I talked about my Bread Collection Bag in my Our First Family Footprint Steps post among others. I made it myself from an old cotton sheet (you know how the fitted sheet always wears out before the top sheet?) and it is one of the easiest sewing projects you could imagine so let me share how to make your own.
First up, let me explain again what my bread collection bag is. Well, it’s just that. It is a bag in which I collect our sliced bread from the bakery. I made it the same dimensions as the plastic bread bags used by Baker’s Delight (30cm by 44cm) and, so far, the staff at my local Baker’s Delight haven’t blinked an eyelid when I’ve asked for my sliced bread in my own bag.
Of course, if you are buying unsliced loaves or rolls any clean cloth bag will be fine. I wanted to make something, though, that closely resembled the sliced bread bags so that it was easy for the bakery staff to use.
Ok, let’s get started.
Bread Collection Bag
Equipment and Materials
- sewing machine
- overlocker (optional)
- iron & ironing board
- 1m cotton fabric (or two smaller pieces – see below)
- 1m cord
- cord lock (optional)
1a. Cut the fabric to 100cm x 33cm. Finish the short ends of the fabric with overlocker or zig zag stitch.
1b. If you are working with smaller pieces, you might need to cut two pieces 52cm x 33cm and sew a seam. If so, cut the pieces then, with right sides together, sew two short sides together to create one long piece of fabric. Finish the edges of this seam with a zig zag stitch or overlocker.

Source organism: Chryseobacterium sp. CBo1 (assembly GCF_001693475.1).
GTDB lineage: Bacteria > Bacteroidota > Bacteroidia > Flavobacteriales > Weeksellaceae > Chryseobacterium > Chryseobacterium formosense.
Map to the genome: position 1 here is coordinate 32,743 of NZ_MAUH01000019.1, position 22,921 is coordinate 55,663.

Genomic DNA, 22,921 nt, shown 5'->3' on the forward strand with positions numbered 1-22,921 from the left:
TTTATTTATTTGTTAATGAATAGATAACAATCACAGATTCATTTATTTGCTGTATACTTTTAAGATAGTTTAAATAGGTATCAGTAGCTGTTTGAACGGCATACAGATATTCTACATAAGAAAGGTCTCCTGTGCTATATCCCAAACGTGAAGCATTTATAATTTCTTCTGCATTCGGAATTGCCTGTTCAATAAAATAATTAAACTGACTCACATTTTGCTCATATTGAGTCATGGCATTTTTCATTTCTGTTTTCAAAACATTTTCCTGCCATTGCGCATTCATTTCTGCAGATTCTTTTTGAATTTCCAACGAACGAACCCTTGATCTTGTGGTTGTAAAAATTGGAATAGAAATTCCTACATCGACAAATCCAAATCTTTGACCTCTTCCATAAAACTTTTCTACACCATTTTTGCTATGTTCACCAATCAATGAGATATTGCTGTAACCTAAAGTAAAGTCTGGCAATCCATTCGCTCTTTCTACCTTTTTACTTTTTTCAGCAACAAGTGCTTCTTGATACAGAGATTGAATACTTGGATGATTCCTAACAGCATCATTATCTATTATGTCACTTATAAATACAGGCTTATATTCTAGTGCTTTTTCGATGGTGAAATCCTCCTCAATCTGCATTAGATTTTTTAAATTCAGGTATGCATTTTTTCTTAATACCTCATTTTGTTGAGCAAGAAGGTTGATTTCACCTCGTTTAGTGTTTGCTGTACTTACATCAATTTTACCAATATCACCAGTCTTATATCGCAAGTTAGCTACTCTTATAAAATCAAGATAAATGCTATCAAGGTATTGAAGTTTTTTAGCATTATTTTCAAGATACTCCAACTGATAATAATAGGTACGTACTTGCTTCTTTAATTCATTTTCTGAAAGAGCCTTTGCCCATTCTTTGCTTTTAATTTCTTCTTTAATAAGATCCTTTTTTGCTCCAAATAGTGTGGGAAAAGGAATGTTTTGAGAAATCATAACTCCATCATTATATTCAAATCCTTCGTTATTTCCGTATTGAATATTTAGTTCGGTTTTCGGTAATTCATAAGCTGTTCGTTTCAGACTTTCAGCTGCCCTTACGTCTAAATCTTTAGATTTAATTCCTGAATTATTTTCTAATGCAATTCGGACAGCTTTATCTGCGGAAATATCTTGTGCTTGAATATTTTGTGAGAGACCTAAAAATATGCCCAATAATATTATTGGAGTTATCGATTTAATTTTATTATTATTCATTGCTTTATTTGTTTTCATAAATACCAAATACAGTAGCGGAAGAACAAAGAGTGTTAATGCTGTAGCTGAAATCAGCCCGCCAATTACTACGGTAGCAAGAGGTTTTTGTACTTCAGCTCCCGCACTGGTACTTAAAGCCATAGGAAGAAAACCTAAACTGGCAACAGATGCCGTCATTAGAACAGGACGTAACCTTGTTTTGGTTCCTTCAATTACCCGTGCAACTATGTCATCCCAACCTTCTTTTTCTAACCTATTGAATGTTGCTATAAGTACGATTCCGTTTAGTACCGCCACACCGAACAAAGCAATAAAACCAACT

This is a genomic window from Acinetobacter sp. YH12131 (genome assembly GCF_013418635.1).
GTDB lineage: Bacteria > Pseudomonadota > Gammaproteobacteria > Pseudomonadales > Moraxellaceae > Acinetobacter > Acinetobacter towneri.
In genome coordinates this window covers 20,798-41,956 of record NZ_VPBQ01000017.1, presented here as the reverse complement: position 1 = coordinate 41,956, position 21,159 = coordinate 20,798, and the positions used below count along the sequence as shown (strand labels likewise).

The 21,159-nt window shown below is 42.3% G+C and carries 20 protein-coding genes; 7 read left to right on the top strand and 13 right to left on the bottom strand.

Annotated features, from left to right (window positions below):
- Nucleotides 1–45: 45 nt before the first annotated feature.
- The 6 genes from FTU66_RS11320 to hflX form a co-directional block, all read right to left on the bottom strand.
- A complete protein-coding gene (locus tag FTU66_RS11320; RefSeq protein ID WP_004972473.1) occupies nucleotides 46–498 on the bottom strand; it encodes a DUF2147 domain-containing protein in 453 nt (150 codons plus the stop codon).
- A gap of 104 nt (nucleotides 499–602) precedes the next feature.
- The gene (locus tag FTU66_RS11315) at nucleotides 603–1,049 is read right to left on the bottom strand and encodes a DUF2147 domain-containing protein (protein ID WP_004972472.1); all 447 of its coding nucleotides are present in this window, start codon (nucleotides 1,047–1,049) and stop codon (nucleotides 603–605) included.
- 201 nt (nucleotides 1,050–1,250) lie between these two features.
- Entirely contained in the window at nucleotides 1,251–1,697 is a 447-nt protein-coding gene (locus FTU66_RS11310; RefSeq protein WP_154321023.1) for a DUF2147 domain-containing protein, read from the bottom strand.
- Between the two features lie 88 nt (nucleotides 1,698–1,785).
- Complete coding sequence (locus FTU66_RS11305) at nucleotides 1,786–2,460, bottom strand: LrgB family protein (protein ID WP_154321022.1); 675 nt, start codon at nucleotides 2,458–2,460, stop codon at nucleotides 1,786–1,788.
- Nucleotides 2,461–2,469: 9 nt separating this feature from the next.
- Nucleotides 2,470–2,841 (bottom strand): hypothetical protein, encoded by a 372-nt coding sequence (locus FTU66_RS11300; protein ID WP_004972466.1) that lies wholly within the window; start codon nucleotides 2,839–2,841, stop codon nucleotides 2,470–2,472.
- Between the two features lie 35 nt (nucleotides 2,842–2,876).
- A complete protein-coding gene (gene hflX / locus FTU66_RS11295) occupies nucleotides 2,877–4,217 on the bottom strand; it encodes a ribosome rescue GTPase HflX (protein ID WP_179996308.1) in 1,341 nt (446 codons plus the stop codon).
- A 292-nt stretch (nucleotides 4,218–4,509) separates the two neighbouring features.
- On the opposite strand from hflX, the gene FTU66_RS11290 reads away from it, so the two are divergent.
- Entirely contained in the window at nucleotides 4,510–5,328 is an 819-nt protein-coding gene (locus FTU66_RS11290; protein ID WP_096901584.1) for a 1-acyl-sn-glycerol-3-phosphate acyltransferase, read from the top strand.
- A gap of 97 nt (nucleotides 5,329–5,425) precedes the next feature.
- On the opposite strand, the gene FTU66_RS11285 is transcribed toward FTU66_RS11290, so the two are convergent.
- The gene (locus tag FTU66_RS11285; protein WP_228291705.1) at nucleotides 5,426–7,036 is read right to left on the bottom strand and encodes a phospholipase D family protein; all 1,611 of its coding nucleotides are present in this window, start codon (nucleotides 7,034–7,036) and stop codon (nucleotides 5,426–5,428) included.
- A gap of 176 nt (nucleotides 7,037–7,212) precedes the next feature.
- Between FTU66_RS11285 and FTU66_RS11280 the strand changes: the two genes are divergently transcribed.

2. Fold the fabric in half lengthways with right sides together so that finished ends are together and edges are even.
3. Sew side seams with a 1.5cm seam. Finish seams with overlocker or zigzag stitch.
4. Fold the open, top edge of the bag down 2cm with the wrong sides facing each other to form a casing for the drawstring. Press the fold and stitch the casing in place about half a centimetre from the finished edge of the fabric, leaving a 2cm opening for the drawstring near one side seam.
5. Turn the bag the right way out and thread the cord through the casing. The easiest way to do this is to tie the cord to a large safety pin and use the pin to guide the cord through the casing.
6. Thread both ends of the cord through the cord lock if using and tie the two ends of the cord together with a secure knot.
Optional: To stop the cord ends from fraying, wrap them in some sticky tape. Synthetic cord can also be fused together by melting with a match.
So there you have it, your own bread collection bag. The only hurdle left now is to remember it when you go to buy your bread! Remember too, to keep it clean as your bakery, understandably, will likely not accept a soiled bag.
And if sewing is really not your thing, this small Australian business, Aussie Bread Bags, is making and selling them for you. I think they are smaller than the one I have made but they would do the job nicely too.
Glossary of Sewing Terms
If you are new to sewing some of the terms above might be unfamiliar. I have explained some here. If you have any other questions though, please ask them in the comments below.
finish – encase the raw edge of the fabric with an overlocker or zig zag stitch to prevent fraying
right sides – the sides of the fabric that will be the outside when the bag is finished
wrong sides – the sides of the fabric that will be the inside when the bag is finished
casing – an enclosure to run the drawstring through
press – make a crease with an iron
finished edge – the edge that was overlocked or zig zag stitched in step 1.